Staff Spotlight: Laura Uskevich
Laura Uskevich is a Project Designer at Caron. She has a strong sense of style and design honed by her work at Caron. She enjoys and understands the psychology that material quality and form play in building a pleasurable space to inhabit. No matter if the project is as simple as a fireplace design or as complex as an apartment building, Laura always seeks to create a unique experience through thoughtful design.
How long have you worked at Caron Architecture, and what is your favorite thing about working here?
I have worked at Caron since March 2013. My favorite thing about working here is the type of work I get to be involved with. Design is and has always been a part of me. I love sketching, painting, following design trends, computer modeling and rendering, and interacting with people. Caron has allowed me to be myself, linking in all the things I love, making work very enjoyable.
What projects are you currently working on?
I have been lead designer on a student housing project in Eugene, Oregon.
What is one of your hobbies that not many people know about?
Some may know, but my other passion is softball. I have played catcher since I was 5, playing all the way to college at Bellevue College, where I received an athletic scholarship. Unfortunately, Washington State University did not have a team for me, which would have been impossible to balance with the demanding architecture program.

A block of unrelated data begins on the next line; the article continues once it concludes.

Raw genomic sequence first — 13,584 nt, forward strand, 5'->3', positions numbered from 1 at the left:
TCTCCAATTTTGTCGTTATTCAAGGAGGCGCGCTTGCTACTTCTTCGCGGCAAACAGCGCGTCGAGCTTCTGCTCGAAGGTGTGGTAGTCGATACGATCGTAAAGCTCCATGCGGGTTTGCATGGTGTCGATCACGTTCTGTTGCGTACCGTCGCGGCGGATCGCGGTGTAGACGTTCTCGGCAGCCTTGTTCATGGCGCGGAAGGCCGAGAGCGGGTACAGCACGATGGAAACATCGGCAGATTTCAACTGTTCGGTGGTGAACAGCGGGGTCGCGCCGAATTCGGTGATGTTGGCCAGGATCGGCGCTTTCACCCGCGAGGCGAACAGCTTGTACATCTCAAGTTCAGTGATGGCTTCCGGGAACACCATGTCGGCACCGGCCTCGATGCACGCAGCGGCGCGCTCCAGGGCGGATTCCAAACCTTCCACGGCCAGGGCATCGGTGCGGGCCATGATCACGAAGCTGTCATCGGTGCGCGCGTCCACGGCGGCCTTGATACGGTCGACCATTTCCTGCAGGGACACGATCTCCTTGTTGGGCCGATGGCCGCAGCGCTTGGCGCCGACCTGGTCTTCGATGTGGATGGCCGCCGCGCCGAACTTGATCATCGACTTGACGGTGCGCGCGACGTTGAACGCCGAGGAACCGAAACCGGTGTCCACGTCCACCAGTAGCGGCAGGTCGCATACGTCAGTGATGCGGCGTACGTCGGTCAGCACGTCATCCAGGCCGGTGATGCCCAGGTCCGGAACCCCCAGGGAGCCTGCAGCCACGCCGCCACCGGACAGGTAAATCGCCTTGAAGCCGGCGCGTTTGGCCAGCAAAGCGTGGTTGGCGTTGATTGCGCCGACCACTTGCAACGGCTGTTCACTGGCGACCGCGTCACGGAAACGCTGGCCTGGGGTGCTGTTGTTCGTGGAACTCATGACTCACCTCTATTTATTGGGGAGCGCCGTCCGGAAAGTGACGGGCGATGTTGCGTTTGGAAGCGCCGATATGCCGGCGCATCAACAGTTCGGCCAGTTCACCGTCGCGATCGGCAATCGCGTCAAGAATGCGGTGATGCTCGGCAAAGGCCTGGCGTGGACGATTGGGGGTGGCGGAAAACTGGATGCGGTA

Favorite Caron Design / Favorite Non-Caron Design and why?
My favorite Caron design is a small one that stood out to me before I started working here, and I grew to appreciate. It was the Junction 5 Rowhouses, which I passed by regularly. I appreciated their forward design that was ahead of the design curve in 2012. Their asymmetric roof lines stepping down the hillside with a simple material palette and modulation were quite admirable.
It is difficult to select a “favorite” piece of architecture. I find myself loving so much architecture in general while not focusing on the building name or architect. I think this is an opposite approach to many of my peers in the industry. Beautiful architecture is almost painful. I feel a sense of pressure in my chest and this overwhelming sense of love and sadness. Love for what the architect has been able to produce aesthetically. And sadness for the how I can’t have this immediately. I would say there are many buildings and spaces that have been my favorite and there are many more to come.